The Oakland Raiders have some major questions coming up this offseason with a ton of money coming off of the books and several key players with contracts that need to be renewed. Perhaps the biggest name is their oft-injured superstar Darren McFadden. McFadden has been nothing but unrealized promise and potential, because he just can’t stay on the field. With just a single 1,000-yard season and a declining yards per carry average, is it time for the Raiders to cut ties with the former fourth overall pick from Arkansas?
McFadden had his lowest rushing output since 2009, when he only played in 12 games and split time with Justin Fargas and Michael Bush. It was also his only season other than 2009 that he did not have a run more than 30 yards. The most alarming stat is his yards per carry statistic. McFadden average 4.8 yards per carry before the last two, which have been consecutive years of 3.3 yards per carry. Those two lackluster years have dropped his career average down to 4.2 yards per carry. McFadden is no longer showing the explosive playmaking ability that made him one of the up and coming stars of the NFL.
It was another injury-filled season for the star tailback. It was the second-fewest games played in a season for McFadden with just 10. Five of the six games that McFadden missed came in the final nine games of the season. He was also highly ineffective during those four games that he did play in, as he had 21 carries for 39 yards for a 1.9 yards per carry average and one touchdown.
The most effective running back on the Raiders team was actually free agent pick up Rashad Jennings. Jennings showed promise with his first couple of seasons in Jacksonville, as he spelled Maurice Jones-Drew. When given an opportunity for more touches with Jones-Drew suffering with injuries, Jennings could not take advantage with his least productive season of his career. The Raiders picked him up in the offseason as a bargain free agent and insurance for the oft-injured McFadden.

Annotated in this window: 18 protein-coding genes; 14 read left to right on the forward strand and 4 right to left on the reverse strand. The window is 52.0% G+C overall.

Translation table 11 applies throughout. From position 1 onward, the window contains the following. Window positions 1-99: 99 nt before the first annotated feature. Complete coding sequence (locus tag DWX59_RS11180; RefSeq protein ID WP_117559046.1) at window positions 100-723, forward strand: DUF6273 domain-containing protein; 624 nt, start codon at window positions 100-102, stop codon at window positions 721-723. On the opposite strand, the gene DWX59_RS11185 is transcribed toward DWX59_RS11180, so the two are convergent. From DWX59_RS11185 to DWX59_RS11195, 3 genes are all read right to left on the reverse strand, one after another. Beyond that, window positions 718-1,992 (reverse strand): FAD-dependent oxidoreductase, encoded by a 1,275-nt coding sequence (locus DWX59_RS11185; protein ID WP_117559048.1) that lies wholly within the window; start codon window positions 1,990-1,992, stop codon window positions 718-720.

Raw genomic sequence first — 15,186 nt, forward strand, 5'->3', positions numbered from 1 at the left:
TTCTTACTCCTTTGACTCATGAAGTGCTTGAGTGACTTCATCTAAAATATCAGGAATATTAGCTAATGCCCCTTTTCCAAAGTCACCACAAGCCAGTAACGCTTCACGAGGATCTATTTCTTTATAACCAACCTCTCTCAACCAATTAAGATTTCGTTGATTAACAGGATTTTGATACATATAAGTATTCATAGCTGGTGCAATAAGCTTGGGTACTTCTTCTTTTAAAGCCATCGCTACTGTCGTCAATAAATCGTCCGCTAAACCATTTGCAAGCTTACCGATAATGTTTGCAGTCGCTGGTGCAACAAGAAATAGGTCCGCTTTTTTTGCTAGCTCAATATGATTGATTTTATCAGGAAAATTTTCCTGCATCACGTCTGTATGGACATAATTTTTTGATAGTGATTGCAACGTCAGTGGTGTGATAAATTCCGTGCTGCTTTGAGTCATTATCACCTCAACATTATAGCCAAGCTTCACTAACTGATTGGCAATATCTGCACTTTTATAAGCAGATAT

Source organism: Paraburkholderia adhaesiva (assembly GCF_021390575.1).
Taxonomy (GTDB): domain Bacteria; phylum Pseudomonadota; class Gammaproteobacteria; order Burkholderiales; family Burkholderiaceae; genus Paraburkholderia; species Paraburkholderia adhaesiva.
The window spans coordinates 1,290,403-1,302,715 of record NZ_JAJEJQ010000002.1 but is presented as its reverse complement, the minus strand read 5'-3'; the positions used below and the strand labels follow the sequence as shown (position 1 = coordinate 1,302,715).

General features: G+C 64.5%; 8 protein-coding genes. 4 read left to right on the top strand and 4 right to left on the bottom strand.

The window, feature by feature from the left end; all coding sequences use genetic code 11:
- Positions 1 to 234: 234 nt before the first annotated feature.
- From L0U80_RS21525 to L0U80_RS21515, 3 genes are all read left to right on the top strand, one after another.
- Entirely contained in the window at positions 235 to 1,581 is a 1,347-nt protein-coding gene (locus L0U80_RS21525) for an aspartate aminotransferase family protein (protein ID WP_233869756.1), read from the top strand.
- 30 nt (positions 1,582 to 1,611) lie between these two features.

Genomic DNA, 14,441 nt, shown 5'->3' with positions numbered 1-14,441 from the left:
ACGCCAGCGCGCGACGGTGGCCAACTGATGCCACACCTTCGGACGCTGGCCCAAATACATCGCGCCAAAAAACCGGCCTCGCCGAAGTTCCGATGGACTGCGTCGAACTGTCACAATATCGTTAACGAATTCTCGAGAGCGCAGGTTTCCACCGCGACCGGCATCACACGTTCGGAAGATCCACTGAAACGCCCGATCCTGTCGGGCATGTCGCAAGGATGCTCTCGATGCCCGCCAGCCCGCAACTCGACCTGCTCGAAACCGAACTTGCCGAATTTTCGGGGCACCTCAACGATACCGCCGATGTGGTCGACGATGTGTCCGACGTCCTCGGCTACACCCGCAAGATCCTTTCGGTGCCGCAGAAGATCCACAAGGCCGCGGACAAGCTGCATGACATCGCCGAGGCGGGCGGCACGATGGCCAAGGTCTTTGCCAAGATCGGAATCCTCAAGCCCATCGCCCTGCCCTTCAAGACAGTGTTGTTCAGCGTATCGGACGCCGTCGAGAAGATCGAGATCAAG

Jennings was a revelation for the Raiders offense with his powerful north-south running style. Jennings filled in admirably when McFadden went down. Over that final nine-game stretch is when he was able to show what he could do, he had 127 carries for 593 yards for a 4.7 yards per carry average and six touchdowns. The first three games of that nine-game stretch saw Jennings gain 350 yards, which was nearly McFadden’s total in the entire season.
Now to look at the contract situation, McFadden is coming off the final year of a six-year, $42 million deal. Jennings is coming off of a one-year, $630,000. McFadden is going to be 27 years old going into next season, while Jennings is going to be 29 heading into the 2014 season. McFadden is still young enough to command a pricier contract, as you would be paying for potential. Jennings would command a higher price than his low money, but it would not break the bank. Jennings would also be a much shorter term deal, as he is nearly that dreaded age of 30.
The smarter deal would be to sign Jennings and let McFadden test the free agent waters. Jennings would give the team some freedom in regards to the salary cap and the roster situation. A cheap deal with Jennings would allow the Raiders to be smart with the vast of amount of cap space they have opened up for the upcoming offseason. They can focus on re-signing key free agents and to fill key holes. A short-term deal with Jennings will also not prevent the team from looking to the draft to find their running back of the future.
Overall, Jennings looks to be the running back that the Raiders need to focus their efforts on bringing back, as he makes the most sense from a financial and personnel standpoint. McFadden’s time as a Raider has probably come to an end and it is time for the team to find the new face for their offense.